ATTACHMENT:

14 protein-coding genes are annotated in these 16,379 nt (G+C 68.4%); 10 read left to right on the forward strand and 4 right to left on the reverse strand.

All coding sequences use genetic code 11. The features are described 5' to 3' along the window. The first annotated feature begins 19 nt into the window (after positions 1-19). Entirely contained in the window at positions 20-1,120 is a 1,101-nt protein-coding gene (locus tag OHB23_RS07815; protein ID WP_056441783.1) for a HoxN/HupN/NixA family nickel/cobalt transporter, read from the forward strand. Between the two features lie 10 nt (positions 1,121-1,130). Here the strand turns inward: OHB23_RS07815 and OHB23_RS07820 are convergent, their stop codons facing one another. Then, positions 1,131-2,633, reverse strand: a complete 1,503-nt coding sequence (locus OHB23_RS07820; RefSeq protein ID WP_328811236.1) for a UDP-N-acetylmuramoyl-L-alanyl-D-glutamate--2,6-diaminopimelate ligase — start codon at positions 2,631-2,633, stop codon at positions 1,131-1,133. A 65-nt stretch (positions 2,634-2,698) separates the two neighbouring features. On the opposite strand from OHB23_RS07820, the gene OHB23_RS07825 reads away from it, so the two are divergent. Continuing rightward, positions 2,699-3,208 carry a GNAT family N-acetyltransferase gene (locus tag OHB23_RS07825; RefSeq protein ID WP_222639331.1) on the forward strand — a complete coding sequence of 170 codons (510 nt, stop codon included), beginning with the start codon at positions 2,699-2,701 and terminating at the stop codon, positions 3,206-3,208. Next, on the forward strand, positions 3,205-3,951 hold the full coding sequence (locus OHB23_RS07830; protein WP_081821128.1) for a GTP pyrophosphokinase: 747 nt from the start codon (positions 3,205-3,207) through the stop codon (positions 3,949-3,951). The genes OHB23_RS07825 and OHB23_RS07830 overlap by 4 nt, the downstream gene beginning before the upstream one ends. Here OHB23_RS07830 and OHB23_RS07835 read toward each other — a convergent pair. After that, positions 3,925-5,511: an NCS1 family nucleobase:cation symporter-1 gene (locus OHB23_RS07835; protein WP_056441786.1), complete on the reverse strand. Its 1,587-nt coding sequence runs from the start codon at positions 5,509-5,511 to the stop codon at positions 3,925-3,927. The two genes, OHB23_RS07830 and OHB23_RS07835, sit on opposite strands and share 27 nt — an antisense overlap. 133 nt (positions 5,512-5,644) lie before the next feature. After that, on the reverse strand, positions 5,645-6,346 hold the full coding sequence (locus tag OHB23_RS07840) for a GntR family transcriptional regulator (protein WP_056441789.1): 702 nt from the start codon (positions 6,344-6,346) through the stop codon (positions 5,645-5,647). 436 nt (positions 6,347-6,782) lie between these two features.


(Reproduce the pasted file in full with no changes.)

14 protein-coding genes are annotated in these 16,379 nt (G+C 68.4%); 10 read left to right on the forward strand and 4 right to left on the reverse strand.

All coding sequences use genetic code 11. The features are described 5' to 3' along the window. The first annotated feature begins 19 nt into the window (after positions 1-19). Entirely contained in the window at positions 20-1,120 is a 1,101-nt protein-coding gene (locus tag OHB23_RS07815; protein ID WP_056441783.1) for a HoxN/HupN/NixA family nickel/cobalt transporter, read from the forward strand. Between the two features lie 10 nt (positions 1,121-1,130). Here the strand turns inward: OHB23_RS07815 and OHB23_RS07820 are convergent, their stop codons facing one another. Then, positions 1,131-2,633, reverse strand: a complete 1,503-nt coding sequence (locus OHB23_RS07820; RefSeq protein ID WP_328811236.1) for a UDP-N-acetylmuramoyl-L-alanyl-D-glutamate--2,6-diaminopimelate ligase — start codon at positions 2,631-2,633, stop codon at positions 1,131-1,133. A 65-nt stretch (positions 2,634-2,698) separates the two neighbouring features. On the opposite strand from OHB23_RS07820, the gene OHB23_RS07825 reads away from it, so the two are divergent. Continuing rightward, positions 2,699-3,208 carry a GNAT family N-acetyltransferase gene (locus tag OHB23_RS07825; RefSeq protein ID WP_222639331.1) on the forward strand — a complete coding sequence of 170 codons (510 nt, stop codon included), beginning with the start codon at positions 2,699-2,701 and terminating at the stop codon, positions 3,206-3,208. Next, on the forward strand, positions 3,205-3,951 hold the full coding sequence (locus OHB23_RS07830; protein WP_081821128.1) for a GTP pyrophosphokinase: 747 nt from the start codon (positions 3,205-3,207) through the stop codon (positions 3,949-3,951). The genes OHB23_RS07825 and OHB23_RS07830 overlap by 4 nt, the downstream gene beginning before the upstream one ends. Here OHB23_RS07830 and OHB23_RS07835 read toward each other — a convergent pair. After that, positions 3,925-5,511: an NCS1 family nucleobase:cation symporter-1 gene (locus OHB23_RS07835; protein WP_056441786.1), complete on the reverse strand. Its 1,587-nt coding sequence runs from the start codon at positions 5,509-5,511 to the stop codon at positions 3,925-3,927. The two genes, OHB23_RS07830 and OHB23_RS07835, sit on opposite strands and share 27 nt — an antisense overlap. 133 nt (positions 5,512-5,644) lie before the next feature. After that, on the reverse strand, positions 5,645-6,346 hold the full coding sequence (locus tag OHB23_RS07840) for a GntR family transcriptional regulator (protein WP_056441789.1): 702 nt from the start codon (positions 6,344-6,346) through the stop codon (positions 5,645-5,647). 436 nt (positions 6,347-6,782) lie between these two features.